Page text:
Now that Adam Dunn has declined arbitration and is officially a "former National," his loss can be looked at from a more objective perspective.
Though I hoped against hope that the team would re-sign the slugging first baseman, it now is easier to admit that the Nationals can become a better team without him.
There is no question that Dunn was a poor fielder. He had no range at first and let too many balls hit right at him end up in right field. But Dunn's defense wasn't the real problem for the Nationals.
In his two seasons playing inside the Beltway, Dunn averaged .264-38-104 with a .378 on-base percentage. Certainly, that's top-five production for a first baseman. But Washington is a city that thrives on "internal numbers" and Dunn's just aren't very good.
He batted just .169 with runners in scoring position and two outs. With the bases loaded, he was even worse, batting just .125. Dunn hit .146 in the 9th inning. A full 20 percent of his at-bats went to 0-2 and he ended up batting .139/.162/269 with three home runs and six RBI in those 108 at-bats.
So when the team needed him most, Adam Dunn all too often didn't come through.
Let's compare Dunn's clutch statistics with former teammate Ryan Zimmerman.
Zimmerman batted .365/.507/.538 with two outs and runners in scoring position. With the bases loaded, he hit .353/.391/.412. With an 0-2 count, Zimmerman batted .214 and doubled Dunn's RBI output. In the 9th inning, he hit .278/.400/.500.
Carlos Pena seems to be the player General Manager, Mike Rizzo most wants to replace Dunn, but his clutch statistics are even worse than Dunn's. Adam LaRoche, another possibility at first, isn't much better.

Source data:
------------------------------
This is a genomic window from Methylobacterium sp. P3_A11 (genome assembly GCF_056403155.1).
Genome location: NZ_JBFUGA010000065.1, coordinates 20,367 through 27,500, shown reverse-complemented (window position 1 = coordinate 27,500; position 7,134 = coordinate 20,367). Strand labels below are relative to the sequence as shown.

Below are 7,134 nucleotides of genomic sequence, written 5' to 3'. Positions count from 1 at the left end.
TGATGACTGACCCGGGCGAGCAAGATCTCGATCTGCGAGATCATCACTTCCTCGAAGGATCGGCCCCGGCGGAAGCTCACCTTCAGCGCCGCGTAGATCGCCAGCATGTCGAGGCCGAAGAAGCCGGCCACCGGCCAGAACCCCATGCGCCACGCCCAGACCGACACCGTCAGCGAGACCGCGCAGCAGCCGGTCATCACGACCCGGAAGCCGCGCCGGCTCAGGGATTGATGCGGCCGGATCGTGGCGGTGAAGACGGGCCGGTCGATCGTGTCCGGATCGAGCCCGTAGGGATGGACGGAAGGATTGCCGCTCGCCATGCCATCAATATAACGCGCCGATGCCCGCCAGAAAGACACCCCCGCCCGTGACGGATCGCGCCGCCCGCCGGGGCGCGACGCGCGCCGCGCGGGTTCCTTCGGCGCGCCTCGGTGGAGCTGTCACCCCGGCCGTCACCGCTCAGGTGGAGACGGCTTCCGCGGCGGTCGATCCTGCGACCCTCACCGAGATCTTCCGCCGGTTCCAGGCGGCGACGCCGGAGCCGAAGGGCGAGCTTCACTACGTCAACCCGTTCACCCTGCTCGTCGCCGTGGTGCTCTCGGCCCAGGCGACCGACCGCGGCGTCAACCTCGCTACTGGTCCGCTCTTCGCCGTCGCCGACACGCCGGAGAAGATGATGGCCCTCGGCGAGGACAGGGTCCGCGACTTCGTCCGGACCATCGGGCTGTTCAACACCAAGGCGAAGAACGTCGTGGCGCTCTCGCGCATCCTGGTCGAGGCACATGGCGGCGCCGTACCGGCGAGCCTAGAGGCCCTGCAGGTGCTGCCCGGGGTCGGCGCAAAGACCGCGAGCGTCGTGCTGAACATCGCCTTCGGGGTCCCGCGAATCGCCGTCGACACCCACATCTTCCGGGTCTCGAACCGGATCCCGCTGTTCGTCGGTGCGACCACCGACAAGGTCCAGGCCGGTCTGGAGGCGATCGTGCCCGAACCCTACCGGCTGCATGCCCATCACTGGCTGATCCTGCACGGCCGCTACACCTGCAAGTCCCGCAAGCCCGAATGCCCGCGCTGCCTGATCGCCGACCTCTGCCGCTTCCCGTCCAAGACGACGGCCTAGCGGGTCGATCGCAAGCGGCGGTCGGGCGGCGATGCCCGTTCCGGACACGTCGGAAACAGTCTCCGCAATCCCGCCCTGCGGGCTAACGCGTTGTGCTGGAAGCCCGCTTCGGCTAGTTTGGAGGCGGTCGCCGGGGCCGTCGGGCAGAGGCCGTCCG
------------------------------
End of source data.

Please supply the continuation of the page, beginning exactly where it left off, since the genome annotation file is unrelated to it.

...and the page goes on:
Based on who is available this off-season, the Nationals will need to sign two offensive players (first and in the outfield) to make up for the loss of Dunn's power. If they do that, and both players are at least average defenders, then the loss of Adam Dunn will be tolerable.
That said, I still think that the Nationals might have the answer to their first base question already on their roster in Mike Morse.
Over 162 games, Morse would have hit .289-30-82 last season with a .352 on-base percentage. He batted .350/.469/.550 with two out and runners in scoring position and .299/.396/.550 with two out and no one on.
If the Nationals play Morse at first in 2011, and find a .280-20-80 guy to replace him in right field, then yes, the loss of Dunn will be minimized. But the addition of Carlos Pena, and an outfield of Josh Willingham, Nyjer Morgan and Morse/Roger Bernadina, will only lead to another season of woe in Washington.
I have been writing about the Nationals since before they played their first game here, and seldom have I questioned team management. That said, losing Dunn and not replacing him with at least equal power, be it from one or two players, will cause the few remaining fans to just walk away.
Here's hoping Rizzo has a grand plan that will shortly be implemented.